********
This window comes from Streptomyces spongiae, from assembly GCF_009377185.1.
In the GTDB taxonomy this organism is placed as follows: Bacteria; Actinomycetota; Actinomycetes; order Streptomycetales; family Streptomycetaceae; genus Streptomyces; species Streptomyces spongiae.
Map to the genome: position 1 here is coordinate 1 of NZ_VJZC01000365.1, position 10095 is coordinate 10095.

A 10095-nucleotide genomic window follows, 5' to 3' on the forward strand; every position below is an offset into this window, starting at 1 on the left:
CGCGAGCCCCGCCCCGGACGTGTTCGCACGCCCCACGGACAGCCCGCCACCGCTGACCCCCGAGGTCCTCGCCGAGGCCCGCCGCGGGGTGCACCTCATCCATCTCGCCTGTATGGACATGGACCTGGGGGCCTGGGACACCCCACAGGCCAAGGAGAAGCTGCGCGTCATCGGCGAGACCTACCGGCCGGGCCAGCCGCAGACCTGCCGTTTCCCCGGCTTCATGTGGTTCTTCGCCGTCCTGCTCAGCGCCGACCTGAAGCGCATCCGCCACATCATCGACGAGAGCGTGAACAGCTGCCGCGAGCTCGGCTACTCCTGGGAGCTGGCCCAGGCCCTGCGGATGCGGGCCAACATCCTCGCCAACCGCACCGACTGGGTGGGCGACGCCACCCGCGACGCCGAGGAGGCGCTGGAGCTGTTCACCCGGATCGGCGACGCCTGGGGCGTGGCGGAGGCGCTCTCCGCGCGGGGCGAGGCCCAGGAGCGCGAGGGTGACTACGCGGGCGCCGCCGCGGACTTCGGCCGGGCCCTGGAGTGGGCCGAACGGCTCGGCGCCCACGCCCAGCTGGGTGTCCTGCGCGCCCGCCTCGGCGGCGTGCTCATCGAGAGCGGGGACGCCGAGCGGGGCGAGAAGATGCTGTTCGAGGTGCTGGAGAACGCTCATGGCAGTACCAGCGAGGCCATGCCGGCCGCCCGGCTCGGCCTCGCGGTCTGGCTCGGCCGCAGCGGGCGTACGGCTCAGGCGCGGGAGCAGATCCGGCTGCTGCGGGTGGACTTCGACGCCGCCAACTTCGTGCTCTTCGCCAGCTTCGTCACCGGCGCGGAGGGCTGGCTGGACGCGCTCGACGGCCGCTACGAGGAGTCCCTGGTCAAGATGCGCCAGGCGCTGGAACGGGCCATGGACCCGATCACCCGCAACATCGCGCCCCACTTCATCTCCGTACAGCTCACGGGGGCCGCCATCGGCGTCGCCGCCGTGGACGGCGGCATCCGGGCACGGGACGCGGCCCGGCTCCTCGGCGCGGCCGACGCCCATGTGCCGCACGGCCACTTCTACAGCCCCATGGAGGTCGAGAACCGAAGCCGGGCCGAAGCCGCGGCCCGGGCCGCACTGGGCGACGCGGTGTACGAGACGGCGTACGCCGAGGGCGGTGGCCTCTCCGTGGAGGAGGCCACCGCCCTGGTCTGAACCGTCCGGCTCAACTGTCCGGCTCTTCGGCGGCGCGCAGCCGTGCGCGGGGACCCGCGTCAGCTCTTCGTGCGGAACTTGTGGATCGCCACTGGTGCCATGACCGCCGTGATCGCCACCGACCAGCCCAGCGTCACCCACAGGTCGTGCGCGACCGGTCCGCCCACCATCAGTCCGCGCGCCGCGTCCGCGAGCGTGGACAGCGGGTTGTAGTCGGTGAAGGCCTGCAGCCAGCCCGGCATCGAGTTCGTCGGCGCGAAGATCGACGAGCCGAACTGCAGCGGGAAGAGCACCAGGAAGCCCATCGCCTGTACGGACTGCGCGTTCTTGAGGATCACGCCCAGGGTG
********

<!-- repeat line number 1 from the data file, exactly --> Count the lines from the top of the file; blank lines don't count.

This window comes from Streptomyces spongiae, from assembly GCF_009377185.1.